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I have the following code, repeated on each Form, as part of the Update process. When the page loads the BLL returns a DataSet, say

_personInfo = ConnectBLL.BLL.Person.GetPerson(personID);

I store that DataSet in a Form level variable which I then use to check against for changes during the Validate/Update process. I pass a row at a time(though there is never more then one row) to a Function that takes the value in a control and compares it to its corresponding column value in the DataSet. If it finds it different then it sets that column = to the new value and adds the name to a List of what's changed.

// Load Person info
        using (var tmpPersonDT = tmpPersonDS.Tables[0])
        {
            if (tmpPersonDT.Rows.Count > 0)
            {
                foreach (DataRow row in tmpPersonDT.Rows)
                {
                    CheckPersonData(row);
                }

            }
        }

// Snippet of the CheckPersonData() that is being called....
    if (!object.Equals(row["ResidencyCountyID"], lkuResidenceCounty.EditValue))
    {
        row["ResidencyCountyID"] = lkuResidenceCounty.EditValue;
        _whatChanged.Add("ResidencyCounty");
    }

if (!object.Equals(row["ResponsibilityCountyID"], lkuResponsibleCounty.EditValue))
{
    row["ResponsibilityCountyID"] = lkuResponsibleCounty.EditValue;
    _whatChanged.Add("ResponsibilityCounty");
}

if (!object.Equals(row["HispanicOriginFlag"], chkHispanic.EditValue))
{
    row["HispanicOriginFlag"] = chkHispanic.EditValue;
    _whatChanged.Add("HispanicOriginFlag");
}

if (!object.Equals(row["CitizenFlag"], chkCitizen.EditValue))
{
    row["CitizenFlag"] = chkCitizen.EditValue;
    _whatChanged.Add("CitizenFlag");
}

if (!object.Equals(row["VeteranFlag"], chkVeteran.EditValue))
{
    row["VeteranFlag"] = chkVeteran.EditValue;
    _whatChanged.Add("VeteranFlag");
}

What I am trying to get an answer to, is this really the most efficient way of going about this?

If nothing else I would like to create a function to do the comparing instead of repeating 30 times(per form varies) but I can't quite figure that out. I thought maybe I could use row[].ItemArray but that only has the values. I would have to KNOW ahead of time what order the items were in and bank on them not changing....

Am I missing something obvious for working with DataSets/DataTables in a CRUD app?


juliandewitt's post below is fantastic!

I just, now, need some direction on how to use that in the above. Any links that anyone can point me to would be appreciated. Even better if you can post an example.

Are there any drawbacks to using DataRows like that?

share|improve this question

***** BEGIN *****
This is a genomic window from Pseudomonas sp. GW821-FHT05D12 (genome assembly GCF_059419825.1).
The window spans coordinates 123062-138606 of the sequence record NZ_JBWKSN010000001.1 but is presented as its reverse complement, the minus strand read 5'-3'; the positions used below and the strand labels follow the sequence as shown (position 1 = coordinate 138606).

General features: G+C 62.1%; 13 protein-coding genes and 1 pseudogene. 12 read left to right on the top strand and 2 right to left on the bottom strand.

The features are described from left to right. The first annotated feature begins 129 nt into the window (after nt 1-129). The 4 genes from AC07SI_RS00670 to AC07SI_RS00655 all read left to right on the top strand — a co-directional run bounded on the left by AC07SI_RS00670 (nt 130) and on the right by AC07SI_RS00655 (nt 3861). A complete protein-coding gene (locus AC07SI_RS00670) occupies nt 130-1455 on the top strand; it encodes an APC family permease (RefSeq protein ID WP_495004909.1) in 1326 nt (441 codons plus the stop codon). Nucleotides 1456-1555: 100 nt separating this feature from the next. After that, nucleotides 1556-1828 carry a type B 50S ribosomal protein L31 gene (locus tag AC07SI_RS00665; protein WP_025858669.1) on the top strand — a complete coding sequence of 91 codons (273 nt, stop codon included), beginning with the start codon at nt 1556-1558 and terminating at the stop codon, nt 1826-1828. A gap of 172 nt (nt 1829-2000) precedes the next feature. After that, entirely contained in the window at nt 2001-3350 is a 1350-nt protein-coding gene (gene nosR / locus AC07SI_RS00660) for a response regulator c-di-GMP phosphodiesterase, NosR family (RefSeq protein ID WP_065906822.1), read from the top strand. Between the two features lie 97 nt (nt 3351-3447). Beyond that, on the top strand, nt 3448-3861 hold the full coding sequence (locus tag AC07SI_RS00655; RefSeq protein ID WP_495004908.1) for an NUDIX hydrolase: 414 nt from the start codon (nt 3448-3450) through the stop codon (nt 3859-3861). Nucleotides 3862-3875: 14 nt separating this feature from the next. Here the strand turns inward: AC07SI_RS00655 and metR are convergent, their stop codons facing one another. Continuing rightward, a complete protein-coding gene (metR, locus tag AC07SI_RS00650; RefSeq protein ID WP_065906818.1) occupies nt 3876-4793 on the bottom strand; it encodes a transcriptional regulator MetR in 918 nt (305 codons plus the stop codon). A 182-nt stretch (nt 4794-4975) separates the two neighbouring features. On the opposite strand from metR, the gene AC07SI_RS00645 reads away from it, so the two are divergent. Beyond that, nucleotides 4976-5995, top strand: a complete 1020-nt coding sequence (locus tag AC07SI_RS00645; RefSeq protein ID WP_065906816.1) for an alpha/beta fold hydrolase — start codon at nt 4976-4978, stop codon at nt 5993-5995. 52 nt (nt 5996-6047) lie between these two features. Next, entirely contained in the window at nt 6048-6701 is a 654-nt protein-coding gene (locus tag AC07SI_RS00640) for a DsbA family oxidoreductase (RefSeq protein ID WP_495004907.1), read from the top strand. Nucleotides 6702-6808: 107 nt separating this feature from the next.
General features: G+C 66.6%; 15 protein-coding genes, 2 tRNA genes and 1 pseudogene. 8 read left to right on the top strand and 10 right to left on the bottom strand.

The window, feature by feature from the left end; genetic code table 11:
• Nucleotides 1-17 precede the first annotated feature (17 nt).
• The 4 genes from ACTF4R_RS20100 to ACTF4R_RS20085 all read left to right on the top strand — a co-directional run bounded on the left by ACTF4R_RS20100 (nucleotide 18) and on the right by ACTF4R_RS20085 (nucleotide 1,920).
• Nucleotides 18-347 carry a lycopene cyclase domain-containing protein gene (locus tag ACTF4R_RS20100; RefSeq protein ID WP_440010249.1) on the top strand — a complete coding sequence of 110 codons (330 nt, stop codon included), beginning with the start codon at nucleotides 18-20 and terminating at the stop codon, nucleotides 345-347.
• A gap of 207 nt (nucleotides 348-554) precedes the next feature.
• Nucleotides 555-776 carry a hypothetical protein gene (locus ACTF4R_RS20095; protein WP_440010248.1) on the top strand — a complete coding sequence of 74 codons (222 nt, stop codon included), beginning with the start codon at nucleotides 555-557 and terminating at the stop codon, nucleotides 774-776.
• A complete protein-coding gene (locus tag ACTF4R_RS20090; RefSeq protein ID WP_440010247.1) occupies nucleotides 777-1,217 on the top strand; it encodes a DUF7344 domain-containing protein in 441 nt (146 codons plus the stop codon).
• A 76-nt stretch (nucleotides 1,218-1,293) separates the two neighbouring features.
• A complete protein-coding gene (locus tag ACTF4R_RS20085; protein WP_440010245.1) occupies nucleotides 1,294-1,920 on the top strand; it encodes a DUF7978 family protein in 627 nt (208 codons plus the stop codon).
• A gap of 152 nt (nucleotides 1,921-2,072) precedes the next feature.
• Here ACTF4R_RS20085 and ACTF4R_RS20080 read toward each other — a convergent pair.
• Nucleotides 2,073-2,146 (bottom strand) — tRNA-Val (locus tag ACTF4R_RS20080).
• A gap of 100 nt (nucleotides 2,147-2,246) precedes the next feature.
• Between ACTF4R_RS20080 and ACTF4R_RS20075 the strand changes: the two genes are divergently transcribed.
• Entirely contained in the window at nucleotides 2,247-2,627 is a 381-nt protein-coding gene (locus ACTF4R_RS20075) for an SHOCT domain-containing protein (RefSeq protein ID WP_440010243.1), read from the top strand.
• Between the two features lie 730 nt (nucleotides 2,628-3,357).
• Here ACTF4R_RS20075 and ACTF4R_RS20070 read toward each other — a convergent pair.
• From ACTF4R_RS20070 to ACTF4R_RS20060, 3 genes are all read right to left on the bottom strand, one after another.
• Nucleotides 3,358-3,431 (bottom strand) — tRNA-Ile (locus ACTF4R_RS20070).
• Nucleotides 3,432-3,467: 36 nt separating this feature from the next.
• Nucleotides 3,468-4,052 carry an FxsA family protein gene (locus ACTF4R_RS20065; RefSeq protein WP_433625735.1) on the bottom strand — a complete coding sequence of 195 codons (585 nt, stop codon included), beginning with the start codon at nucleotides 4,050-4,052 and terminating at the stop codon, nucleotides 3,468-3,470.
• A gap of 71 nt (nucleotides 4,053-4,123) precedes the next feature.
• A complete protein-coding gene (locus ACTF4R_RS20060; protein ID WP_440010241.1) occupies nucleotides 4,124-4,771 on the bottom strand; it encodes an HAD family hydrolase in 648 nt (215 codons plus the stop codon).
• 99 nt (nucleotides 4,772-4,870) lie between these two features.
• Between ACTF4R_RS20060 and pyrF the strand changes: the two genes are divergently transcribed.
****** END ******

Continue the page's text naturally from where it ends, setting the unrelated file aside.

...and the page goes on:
whew I think that's my largest answer ever :) Seriously though, I hope between the built-in state tracking, strongly-typed DataSets and TableAdapters, and DataBinding we've opened some doors for you to find some of the RAD tools in Visual Studio as well as the power of ADO.NET. That said, it's not a silver bullet and not a perfect system; it's a broad system that has it's flaws and limitations--but is a cornerstone of .NET 1.0 - 2.0. .NET 3.0 and up, however, begin to lean away from ADO.NET and in 3.5 SP1 the Entity Framework begins to show. It's all still worth knowing though! – STW Aug 14 '09 at 23:11
up vote 7 down vote accepted

It looks like you're doing a lot of manual labor which could be alleviated by Databinding your controls directly to your DataSet/Table. Databinding plumbs together your datasource (your dataset/table in this case) with your UI. When the value changes in the UI it will update the datasource.

DataBinding is a BIG topic that warrants researching and testing. There are some gotcha's with databinding to a DataTable/Set (the row changes don't get commited until the current row changes, which is annoying in your case of only working with a single row at a time--but there's workarounds).

Reworded: Another thing to consider is using business objects to represent the data in in your Sets/Tables. ORM (object-relational-mappers) can handle this for you, but they are large and hugely powerful frameworks that aren't easy to master. It's an entirely different paradigm from working with DataSet's/Tables at the UI layer and is more true to object-oriented programming. DataSets and Tables are very good for working with tabular data, but they don't lend themselves too well to working with entities. For example, you would work against an instance of a Person object with properties like IsHispanic and IsCitizen rahtner than essentially working against cells in a table (no more *myPersonTable[0]["HispanicOriginFlag"]....).

Further: Unrelated to your question, but relevant to CRUD operations revolving around ADO.NET: it pays to become familiar with the state-tracking built into a DataTable/DataSet. There's lots build into ADO.NET to help make these apps easy to glue together, which would clean up tons of code like you've shown.

As always RAD tools have the trade-off of giving up control for productivity--but writing them off without understanding them is guaranteeing that you will spend your days writing code like you've shown.

Even More: To build further on my previous Further, when you discover the ability to combine Visual Studio's DataSet generator with the built-in rowstate tracking of DataTables, and change-tracking of DataSets it can be very easy to write a full CRUD system in little time.

Here's a quick run-down on some of the steps involved:

  1. Establish your database schema
  2. In Visual Studio add a new DataSet item to a project
  3. Find the Server Explorer (Under View)
  4. Add your SQL Server as a Data Connection
  5. Drag your table / stored proc / View into the DataSet's designer.
  6. Right-click the "TableAdapter" that Visual Studio has generated for you; go to Configure
  7. Configure the CRUD commands for the DataSet (the Select, Insert, Update, Delete commands)

With that you've created a Strongly-Typed DataSet. The DataSet will contain a DataTable property named after the table / view / stored procedure used to generate the DataSet. That Table property will contain strongly-typed rows, which lets you access the cells within that row as properties rather than untyped items in an object array.